Award Date


Degree Type


Degree Name

Doctor of Philosophy (PhD)


William F. Harrah College of Hospitality

First Committee Member

Bo Bernhard

Second Committee Member

Brett Abarbanel

Third Committee Member

Ashok Singh

Fourth Committee Member

Shane Kraus


Payment providers in the gambling industry facilitate transactions, allowing customers to transfer money to and from wagering accounts. Payments transaction data is information that is captured from these transactions, including, for example, the type, amount, time, and location. How this data may be used for gambling harm minimization and prevention has garnered significant interest, particularly due to accelerated payments modernization in the wake of the COVID-19 pandemic. With this study, I explored the utility of payments transaction data to categorize subgroups of gamblers in order to identify individuals who may be at-risk of harm. I benchmarked six cluster analysis methods using a discovery dataset of 2,286 online casino gamblers obtained from a U.S. gambling payments service provider. The k-means algorithm with five centers was optimal. Two large clusters contained the majority of the dataset (88%) and characterized customers at a low risk of harm from gambling. Three smaller clusters characterized by a high deposit-to-withdrawal ratio (8%), high activity, high intensity (2%), and high volume, high variability (1%) comprised customers at a potential risk of harm. Using a separate validation dataset of 5,580 online sportsbook gamblers, I evaluated the validity of the discovery clustering in terms of (1) the method selected, (2) the results produced, and (3) the stability of membership. The discovery method and results clustered the validation dataset comparatively well, but the stability of membership across the potential risk clusters was low. My results establish that payments transaction data can be used to identify distinct subgroups of gamblers and reveals payment behaviors that could be markers of gambling-related harm.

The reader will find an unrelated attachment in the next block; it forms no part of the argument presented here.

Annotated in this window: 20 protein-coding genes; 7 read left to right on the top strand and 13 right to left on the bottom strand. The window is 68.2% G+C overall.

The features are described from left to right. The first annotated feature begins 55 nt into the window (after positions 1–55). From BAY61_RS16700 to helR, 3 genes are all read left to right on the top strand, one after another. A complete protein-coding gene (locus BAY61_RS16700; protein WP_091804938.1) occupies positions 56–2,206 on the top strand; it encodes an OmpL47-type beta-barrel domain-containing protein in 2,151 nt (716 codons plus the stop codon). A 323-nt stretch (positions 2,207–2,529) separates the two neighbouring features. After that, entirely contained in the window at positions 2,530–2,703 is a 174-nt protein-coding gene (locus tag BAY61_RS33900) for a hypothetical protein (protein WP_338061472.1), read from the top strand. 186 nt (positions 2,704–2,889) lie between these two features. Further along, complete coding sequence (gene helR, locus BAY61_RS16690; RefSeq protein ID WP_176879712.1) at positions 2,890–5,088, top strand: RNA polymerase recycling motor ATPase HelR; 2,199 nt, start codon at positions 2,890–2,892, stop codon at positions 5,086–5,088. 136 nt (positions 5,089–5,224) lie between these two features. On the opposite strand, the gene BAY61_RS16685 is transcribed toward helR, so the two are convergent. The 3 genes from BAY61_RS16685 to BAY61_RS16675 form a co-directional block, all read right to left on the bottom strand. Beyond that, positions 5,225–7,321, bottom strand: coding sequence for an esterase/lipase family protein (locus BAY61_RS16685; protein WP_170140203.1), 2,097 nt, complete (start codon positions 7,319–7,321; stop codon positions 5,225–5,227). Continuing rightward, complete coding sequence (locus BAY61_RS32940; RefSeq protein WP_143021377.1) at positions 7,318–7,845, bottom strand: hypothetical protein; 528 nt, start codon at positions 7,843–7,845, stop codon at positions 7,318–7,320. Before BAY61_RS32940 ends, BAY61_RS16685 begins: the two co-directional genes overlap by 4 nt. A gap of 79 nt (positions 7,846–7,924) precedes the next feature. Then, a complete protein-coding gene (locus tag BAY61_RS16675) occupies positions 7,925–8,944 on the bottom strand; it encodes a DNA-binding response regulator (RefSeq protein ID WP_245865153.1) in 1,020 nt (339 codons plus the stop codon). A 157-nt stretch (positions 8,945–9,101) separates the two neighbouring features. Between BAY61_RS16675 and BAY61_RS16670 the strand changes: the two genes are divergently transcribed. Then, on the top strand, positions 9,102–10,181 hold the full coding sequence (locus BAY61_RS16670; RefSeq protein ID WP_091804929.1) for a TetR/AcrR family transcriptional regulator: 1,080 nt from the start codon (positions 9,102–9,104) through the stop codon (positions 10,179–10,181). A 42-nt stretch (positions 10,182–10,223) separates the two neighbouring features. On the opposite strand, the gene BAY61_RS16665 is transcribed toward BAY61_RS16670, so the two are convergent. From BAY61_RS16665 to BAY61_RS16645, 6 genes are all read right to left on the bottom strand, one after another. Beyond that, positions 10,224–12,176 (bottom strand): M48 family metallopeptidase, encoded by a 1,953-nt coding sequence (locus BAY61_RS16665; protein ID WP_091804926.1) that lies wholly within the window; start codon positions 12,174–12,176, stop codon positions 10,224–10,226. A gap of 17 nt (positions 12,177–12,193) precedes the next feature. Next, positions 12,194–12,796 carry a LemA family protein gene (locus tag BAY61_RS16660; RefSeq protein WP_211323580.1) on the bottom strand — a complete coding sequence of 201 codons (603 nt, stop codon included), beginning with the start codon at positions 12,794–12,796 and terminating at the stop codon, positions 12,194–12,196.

cluster analysis; consumer protection; digital payments; fintech; gambling; responsible gaming


Business Administration, Management, and Operations | Public Health | Social and Behavioral Sciences

File Format


File Size

2900 KB

Degree Grantor

University of Nevada, Las Vegas




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